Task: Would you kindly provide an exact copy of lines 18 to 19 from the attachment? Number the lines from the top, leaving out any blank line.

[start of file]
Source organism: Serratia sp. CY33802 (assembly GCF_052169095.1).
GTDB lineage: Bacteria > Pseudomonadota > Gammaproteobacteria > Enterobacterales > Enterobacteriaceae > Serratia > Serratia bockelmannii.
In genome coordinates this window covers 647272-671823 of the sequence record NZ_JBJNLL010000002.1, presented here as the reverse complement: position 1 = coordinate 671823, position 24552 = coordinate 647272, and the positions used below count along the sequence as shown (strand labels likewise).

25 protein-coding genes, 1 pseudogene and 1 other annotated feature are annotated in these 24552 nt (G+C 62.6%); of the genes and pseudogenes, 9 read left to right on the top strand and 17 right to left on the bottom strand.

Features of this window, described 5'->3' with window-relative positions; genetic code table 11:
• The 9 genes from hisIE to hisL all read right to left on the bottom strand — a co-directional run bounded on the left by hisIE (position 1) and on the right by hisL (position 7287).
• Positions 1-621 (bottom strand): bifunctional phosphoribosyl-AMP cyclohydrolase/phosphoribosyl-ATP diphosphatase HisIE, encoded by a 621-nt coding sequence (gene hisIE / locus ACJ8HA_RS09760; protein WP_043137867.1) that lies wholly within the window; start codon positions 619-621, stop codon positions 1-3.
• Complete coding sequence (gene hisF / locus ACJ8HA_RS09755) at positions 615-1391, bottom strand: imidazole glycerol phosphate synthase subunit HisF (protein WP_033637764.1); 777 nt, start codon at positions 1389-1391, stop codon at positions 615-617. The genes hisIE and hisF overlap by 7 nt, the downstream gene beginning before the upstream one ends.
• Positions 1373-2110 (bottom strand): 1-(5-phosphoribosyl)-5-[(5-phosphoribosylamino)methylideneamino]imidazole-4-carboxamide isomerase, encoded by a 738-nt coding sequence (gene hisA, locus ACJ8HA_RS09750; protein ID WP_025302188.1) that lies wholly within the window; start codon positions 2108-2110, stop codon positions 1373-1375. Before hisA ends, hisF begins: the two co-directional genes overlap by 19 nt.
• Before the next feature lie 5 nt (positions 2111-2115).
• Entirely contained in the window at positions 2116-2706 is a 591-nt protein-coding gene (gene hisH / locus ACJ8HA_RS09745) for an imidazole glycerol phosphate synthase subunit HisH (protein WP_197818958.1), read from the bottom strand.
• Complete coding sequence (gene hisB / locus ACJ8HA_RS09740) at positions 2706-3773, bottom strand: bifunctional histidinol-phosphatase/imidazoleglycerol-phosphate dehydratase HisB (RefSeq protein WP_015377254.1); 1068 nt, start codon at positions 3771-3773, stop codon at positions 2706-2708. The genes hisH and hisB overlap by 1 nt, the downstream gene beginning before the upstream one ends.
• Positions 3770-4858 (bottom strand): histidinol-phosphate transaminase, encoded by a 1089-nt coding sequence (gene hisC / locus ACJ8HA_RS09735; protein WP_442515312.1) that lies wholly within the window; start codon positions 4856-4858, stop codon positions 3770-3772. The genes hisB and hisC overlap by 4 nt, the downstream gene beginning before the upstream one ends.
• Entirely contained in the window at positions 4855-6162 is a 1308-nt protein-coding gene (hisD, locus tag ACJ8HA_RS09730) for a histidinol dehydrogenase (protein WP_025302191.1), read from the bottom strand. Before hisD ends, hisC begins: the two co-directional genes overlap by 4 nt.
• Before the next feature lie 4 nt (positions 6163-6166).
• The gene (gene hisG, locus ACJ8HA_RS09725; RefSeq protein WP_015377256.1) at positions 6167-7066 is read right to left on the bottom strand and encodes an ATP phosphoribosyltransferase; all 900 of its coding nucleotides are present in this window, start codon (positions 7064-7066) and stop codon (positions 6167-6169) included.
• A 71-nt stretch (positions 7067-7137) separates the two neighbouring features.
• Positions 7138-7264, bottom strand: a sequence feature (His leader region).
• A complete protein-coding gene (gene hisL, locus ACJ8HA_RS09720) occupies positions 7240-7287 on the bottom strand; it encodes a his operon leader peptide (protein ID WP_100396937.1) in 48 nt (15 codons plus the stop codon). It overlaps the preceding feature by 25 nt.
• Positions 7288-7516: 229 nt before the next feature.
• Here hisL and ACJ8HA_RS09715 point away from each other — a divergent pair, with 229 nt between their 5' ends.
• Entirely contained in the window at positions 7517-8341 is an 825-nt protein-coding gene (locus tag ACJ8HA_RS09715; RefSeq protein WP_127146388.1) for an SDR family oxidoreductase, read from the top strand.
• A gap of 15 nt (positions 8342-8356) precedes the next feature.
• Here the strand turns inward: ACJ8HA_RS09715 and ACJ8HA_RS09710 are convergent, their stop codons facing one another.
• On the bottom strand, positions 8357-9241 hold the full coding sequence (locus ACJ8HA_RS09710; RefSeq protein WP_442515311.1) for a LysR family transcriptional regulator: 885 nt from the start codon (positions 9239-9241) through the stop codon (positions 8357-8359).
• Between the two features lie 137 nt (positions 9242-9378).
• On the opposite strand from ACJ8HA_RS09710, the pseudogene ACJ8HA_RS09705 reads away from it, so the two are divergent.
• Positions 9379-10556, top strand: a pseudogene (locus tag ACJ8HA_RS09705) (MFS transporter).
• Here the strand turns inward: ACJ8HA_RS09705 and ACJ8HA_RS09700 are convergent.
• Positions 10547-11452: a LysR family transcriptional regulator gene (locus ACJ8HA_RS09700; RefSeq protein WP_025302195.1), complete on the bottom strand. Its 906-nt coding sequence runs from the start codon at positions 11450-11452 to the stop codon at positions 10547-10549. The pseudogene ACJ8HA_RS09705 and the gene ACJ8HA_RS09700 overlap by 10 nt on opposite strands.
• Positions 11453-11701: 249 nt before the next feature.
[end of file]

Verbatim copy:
• Positions 7138-7264, bottom strand: a sequence feature (His leader region).
• A complete protein-coding gene (gene hisL, locus ACJ8HA_RS09720) occupies positions 7240-7287 on the bottom strand; it encodes a his operon leader peptide (protein ID WP_100396937.1) in 48 nt (15 codons plus the stop codon). It overlaps the preceding feature by 25 nt.